Heroism and as Injurious Speech: Recognition, precarity and inequality in health and social care work

The Essex Accounting Centre warmly invite guest speaker Professor Melissa Tyler from the Essex Business School to discuss her work on Judith Butler's writing on precarity and the interpellatory power of naming.

  • Wed 2 Feb 22

    14:00 - 16:00

  • Online

    Join this seminar

  • Event speaker

    Professor Melissa Tyler, Essex Business School

  • Event type

    Lectures, talks and seminars
    Essex Accounting Centre (EAC) Research Seminar Series

  • Event organiser

    Essex Business School

  • Contact details

    Dr Chaoyuan She

The aim of the Essex Accounting Centre (EAC) research seminar series is to support our world class research activities in five key areas: accounting and global development; capital markets, audit, regulation and reporting; publicness and resilience, precarity, exclusion and social justice; and environment, climate change and vulnerability. The seminar series is also expected to promote interdisciplinary research that links the work of members of the centre with others both within the university and with external institutions.

Seminar abstract

This seminar draws on Judith Butler’s (2009, 1997) writing on precarity and the interpellatory power of naming, re-read through her recent writing on the dynamics of recognition, vulnerability, and resistance (Butler, 2016, 2020), to develop a critique of the discourse of heroism used to position health and social care professionals, and other key workers, during the COVID pandemic.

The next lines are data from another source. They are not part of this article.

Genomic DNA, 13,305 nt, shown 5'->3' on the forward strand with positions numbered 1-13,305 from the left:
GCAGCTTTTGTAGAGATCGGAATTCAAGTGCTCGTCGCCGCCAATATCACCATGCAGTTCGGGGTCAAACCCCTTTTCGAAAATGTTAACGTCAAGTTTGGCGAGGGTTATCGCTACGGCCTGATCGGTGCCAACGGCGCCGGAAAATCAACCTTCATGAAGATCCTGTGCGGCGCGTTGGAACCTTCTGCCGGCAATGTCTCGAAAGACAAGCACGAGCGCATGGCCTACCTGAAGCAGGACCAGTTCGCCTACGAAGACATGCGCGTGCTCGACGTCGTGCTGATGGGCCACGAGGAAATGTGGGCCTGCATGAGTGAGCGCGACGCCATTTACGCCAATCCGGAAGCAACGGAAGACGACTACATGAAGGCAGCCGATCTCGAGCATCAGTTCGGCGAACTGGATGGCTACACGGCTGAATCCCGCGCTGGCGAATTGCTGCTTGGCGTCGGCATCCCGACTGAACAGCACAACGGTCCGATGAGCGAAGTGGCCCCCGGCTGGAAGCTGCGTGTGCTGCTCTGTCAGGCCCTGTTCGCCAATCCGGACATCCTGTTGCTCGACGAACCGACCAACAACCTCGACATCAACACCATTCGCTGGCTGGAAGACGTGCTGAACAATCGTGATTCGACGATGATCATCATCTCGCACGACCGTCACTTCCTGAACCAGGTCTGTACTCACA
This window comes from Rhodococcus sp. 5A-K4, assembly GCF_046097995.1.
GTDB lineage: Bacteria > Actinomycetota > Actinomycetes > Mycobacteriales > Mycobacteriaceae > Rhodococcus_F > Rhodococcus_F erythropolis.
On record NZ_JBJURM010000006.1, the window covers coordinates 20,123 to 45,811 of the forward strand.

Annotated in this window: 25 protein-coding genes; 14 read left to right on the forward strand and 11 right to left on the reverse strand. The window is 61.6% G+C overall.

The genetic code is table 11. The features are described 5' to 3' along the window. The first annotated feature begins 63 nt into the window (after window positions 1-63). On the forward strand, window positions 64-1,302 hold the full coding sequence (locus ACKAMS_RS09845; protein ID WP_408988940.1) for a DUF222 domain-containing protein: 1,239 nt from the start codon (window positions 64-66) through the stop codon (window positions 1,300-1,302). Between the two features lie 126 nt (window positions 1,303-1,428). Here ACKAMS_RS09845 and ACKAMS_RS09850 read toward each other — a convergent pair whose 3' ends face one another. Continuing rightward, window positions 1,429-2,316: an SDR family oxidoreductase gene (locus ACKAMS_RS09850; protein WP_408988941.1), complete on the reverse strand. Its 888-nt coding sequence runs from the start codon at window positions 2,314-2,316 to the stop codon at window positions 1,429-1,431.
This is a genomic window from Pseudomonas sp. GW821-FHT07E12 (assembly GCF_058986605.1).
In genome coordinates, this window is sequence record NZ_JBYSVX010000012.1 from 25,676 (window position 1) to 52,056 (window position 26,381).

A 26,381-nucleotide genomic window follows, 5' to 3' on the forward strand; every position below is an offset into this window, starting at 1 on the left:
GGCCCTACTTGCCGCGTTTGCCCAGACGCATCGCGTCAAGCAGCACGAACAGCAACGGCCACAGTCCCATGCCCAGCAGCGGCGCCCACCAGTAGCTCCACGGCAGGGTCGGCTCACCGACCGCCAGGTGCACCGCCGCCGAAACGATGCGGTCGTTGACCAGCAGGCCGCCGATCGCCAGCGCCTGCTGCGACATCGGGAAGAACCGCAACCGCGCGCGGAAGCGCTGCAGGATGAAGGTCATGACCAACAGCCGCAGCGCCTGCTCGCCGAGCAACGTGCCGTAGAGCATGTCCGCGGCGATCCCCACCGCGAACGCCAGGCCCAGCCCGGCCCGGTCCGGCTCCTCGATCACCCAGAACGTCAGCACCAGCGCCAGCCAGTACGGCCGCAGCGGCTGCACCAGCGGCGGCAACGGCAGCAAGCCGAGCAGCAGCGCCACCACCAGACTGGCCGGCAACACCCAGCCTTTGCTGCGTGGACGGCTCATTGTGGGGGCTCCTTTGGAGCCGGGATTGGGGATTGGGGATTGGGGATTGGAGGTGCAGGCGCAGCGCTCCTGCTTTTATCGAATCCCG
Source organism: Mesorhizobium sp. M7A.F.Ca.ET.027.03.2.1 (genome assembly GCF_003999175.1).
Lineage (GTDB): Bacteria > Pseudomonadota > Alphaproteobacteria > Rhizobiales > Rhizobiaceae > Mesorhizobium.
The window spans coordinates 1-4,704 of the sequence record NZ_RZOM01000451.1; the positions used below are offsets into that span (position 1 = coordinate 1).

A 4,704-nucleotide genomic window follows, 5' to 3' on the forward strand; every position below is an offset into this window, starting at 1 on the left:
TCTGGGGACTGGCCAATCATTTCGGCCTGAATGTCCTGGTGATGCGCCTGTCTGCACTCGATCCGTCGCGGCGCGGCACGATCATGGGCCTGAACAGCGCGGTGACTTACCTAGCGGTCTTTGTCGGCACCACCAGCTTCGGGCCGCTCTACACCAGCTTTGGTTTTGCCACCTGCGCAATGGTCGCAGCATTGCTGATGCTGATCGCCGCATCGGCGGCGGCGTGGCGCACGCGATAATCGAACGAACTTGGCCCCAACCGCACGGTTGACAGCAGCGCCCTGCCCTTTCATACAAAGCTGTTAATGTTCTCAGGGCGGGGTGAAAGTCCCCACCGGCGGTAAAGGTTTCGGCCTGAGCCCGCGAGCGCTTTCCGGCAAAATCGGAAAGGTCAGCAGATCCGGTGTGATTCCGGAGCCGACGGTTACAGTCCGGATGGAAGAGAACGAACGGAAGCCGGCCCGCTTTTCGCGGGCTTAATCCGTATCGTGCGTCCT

It does so in order to reflect on the insights into workplace inequalities that this example provides, in particular into what, to borrow from Butler, we might think of as the conditions necessary for a workable life.

It argues that, although it might seem paradoxical, the heroic discourses and symbolism used to recognize health and social care workers throughout the pandemic can be understood as a form of ‘injurious speech’ in Butler’s terms, one that served to Other keyworkers by subjecting them to a reified, rhetorical form of recognition.

The analysis argues that this had the effect of undermining health and care workers’ capacity to challenge and resist this positioning, foreclosing their ability to call to account a form of recognition that accentuated their precarity.


How to join this seminar

This seminar free to attend with no need to register in advance.

Please join us online on Wednesday 2 February 2022 at 2pm (GMT)

We welcome you to share this seminar with your friends, colleagues and classmates.


Speaker abstract

Melissa Tyler is a Professor of Work and Organization Studies in the Organization Studies/HRM group in Essex Business School, and is co-director of the Centre for Work, Organization and Society (CWOS) and of the CWOS Future of Creative Work research cluster.

Her current research includes a project, with Philip Hancock, focusing on the impact of COVID on self-employed/freelance live performers in the UK. Melissa’s recent books include Soho at Work: Pleasure and Place in Contemporary London (Cambridge University Press, 2020) and Judith Butler and Organization Theory (Routledge, 2019).

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